Alive and well... and living in Wisconsin: Stalin's daughter





An independent film is bringing to light a well-kept secret: Soviet Dictator Josef Stalin's only daughter, Svetlana Alliluyeva, has been living incognito in the U.S. state of Wisconsin.

It is unclear whether the 84-year-old who fiercely guards her privacy still lives here today, but Lana Peters has lived at several addresses in southern Wisconsin in the last 20 years.

And in the summer of 2007, a determined film maker tracked her down at an apartment at a retirement home in an undisclosed Wisconsin town for a rare interview that could be the last she ever grants.

A documentary based on the interview, 'Svetlana About Svetlana,' tells her complex life story, which is probably most noted for her defection to the U.S. in 1967. On April 18, the film will be shown at the Wisconsin Film Festival in Madison.

The film explores Alliluyeva's life and how she managed to 'disappear' while living in near Madison, Wisconsin.
On March 6, 1967, she first visited the Soviet embassy in New Delhi, and then went to the U.S. embassy and formally petitioned Ambassador Chester Bowles for political asylum.

This was granted. However, because the Indian government feared the potential ill-will of the Soviet Union, it was arranged for her to leave India immediately for Rome.

When the Alitalia flight arrived in Rome, Alliluyeva immediately went to Geneva. There the Swiss government arranged a tourist visa and accommodation in Switzerland for six weeks. Alliluyeva then went on to the U.S.

Upon her arrival in April 1967 in New York City, Alliluyeva gave a press conference denouncing her father's regime and the Soviet government.

Her intention to publish her autobiography, Twenty Letters To A Friend, on the 50th anniversary of the Soviet revolution caused an uproar in the USSR, and the Soviet government there threatened to release an unauthorised version.

Alliluyeva moved to Princeton, New Jersey, and later to nearby Pennington.

In 1970, Alliluyeva answered an invitation from Frank Lloyd Wright's widow, Olgivanna Lloyd Wright, to visit Taliesin West in Scottsdale, Arizona.

Olgivanna believed in mysticism and had become convinced that Alliluyeva was a spiritual replacement for her own daughter Svetlana, who had married Wright's chief apprentice William Wesley Peters, and who had died in a car crash years before.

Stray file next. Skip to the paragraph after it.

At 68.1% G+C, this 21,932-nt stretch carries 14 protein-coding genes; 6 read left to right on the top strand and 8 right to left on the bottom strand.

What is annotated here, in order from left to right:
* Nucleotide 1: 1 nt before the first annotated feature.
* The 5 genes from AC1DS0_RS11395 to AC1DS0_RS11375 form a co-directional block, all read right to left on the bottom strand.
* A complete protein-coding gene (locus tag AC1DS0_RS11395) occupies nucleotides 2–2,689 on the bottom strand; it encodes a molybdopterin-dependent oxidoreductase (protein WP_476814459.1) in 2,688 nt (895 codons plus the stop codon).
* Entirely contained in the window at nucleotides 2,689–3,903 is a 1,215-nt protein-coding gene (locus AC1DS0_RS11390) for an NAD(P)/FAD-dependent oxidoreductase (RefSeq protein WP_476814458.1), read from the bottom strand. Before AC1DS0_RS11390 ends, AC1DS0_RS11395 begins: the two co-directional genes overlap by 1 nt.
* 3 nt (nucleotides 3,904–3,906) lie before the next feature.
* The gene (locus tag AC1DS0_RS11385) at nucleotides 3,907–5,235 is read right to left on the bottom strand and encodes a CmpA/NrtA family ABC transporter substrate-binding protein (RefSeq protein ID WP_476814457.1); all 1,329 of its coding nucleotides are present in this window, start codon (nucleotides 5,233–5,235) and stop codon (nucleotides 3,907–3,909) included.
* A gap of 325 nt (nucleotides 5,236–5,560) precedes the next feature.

Alliluyeva came to Arizona, and agreed to marry Peters within a matter of weeks.

Peters was a member of the Taliesin Fellowship, a group of architects and designers who had been Wright's apprentices and acolytes, and remained dedicated to his work.

Alliluyeva became part of the Fellowship community, adopted the name Lana Peters, and migrated with them back and forth between the Scottsdale studio and Taliesin om Spring Green, Wisconsin.

The couple had a daughter, Olga. By her own account Alliluyeva retained respect and affection for Wes Peters, but their marriage dissolved under the pressure of Mrs. Wright's influence.

In 1982, she moved with her daughter to Cambridge in England.

In 1984, she returned to the Soviet Union, where she and her daughter were granted citizenship, and settled in Tbilisi, Georgia. In 1986, Alliluyeva returned to the U.S. In the 1990s she moved to Bristol, England.
As of 2009, she is living in Madison, Wisconsin.

Peters initially refused to talk to film maker Parshina. She has dodged the media and the public eye for several years. But after several of Parshina's attempts and hours of conversation, Peters eventually trusted Parshina enough to allow her an interview.

'People say, 'Stalin's daughter, Stalin's daughter', meaning I'm supposed to walk around with a rifle and shoot the Americans. Or they say, 'no, she came here. She is an American citizen,' Peters said, reports the AP. 'No, I'm neither one. I'm somewhere in between. That 'somewhere in between' they can't understand.'
This brief but insightful look into the life of Svetlana will be screened April 18 at the Wisconsin Film Festival in Madison.

But don't expect to find Lana Peters there. Or in Madison in general.

According to Parshina and others, Peters moved on after the interview. She moved out of the retirement home apartment and changed her phone number.


comments powered by Disqus
History News Network